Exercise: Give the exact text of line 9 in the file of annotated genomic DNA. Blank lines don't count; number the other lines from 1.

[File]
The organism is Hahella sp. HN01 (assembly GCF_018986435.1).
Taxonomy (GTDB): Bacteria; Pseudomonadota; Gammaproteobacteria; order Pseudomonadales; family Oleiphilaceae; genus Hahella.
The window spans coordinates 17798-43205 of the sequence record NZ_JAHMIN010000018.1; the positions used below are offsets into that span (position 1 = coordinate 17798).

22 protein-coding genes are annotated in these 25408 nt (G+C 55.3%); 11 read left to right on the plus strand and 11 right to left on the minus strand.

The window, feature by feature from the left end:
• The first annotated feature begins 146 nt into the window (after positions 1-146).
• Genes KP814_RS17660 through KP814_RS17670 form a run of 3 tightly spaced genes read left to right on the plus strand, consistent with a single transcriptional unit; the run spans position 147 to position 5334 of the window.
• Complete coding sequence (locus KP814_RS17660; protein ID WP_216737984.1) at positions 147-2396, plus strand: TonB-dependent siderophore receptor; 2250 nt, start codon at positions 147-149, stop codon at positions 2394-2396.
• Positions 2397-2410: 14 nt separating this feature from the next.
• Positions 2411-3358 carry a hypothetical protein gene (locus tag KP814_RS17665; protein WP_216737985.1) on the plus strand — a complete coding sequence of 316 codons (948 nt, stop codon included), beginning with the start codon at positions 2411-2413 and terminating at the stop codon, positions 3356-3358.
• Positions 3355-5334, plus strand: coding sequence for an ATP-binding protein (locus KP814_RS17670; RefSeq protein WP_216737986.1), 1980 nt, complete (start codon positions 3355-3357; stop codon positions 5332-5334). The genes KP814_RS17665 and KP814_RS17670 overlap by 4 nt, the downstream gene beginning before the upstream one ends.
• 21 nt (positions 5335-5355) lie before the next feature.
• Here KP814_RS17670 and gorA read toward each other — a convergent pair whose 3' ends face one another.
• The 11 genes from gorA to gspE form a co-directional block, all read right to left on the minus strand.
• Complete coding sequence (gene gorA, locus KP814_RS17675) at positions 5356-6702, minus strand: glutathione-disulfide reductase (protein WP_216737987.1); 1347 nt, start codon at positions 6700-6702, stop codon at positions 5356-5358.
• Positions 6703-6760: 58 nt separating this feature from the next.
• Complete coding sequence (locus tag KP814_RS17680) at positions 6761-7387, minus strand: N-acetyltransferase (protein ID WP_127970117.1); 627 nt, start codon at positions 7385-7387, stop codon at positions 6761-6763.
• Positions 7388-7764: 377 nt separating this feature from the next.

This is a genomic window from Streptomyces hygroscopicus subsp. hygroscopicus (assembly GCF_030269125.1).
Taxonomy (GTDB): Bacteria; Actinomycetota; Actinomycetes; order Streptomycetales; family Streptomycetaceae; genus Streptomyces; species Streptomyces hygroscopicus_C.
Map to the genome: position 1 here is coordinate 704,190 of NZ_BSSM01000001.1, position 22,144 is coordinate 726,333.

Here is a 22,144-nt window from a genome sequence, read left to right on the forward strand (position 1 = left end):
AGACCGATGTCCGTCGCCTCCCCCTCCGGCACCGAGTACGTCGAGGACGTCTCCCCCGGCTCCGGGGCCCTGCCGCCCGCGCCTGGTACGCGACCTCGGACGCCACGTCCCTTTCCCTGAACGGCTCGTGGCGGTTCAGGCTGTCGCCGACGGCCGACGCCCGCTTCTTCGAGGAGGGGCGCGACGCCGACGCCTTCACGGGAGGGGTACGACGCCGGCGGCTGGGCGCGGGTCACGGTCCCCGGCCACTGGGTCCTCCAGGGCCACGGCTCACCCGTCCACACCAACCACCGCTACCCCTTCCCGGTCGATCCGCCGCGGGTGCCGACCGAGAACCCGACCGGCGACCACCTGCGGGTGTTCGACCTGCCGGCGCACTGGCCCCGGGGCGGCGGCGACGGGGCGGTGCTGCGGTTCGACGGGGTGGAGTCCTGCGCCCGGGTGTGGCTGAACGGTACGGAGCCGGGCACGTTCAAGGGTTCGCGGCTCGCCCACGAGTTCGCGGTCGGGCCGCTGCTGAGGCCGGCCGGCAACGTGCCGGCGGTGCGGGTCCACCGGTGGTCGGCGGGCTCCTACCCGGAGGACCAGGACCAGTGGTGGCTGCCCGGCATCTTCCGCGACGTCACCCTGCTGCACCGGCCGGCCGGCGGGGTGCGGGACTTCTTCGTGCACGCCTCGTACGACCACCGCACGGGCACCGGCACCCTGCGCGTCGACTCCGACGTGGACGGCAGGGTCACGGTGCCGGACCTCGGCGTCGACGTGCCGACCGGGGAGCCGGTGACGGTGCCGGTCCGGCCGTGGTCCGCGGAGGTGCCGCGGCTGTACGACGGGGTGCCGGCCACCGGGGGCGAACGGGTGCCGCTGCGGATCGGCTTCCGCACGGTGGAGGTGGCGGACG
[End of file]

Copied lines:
• Positions 2397-2410: 14 nt separating this feature from the next.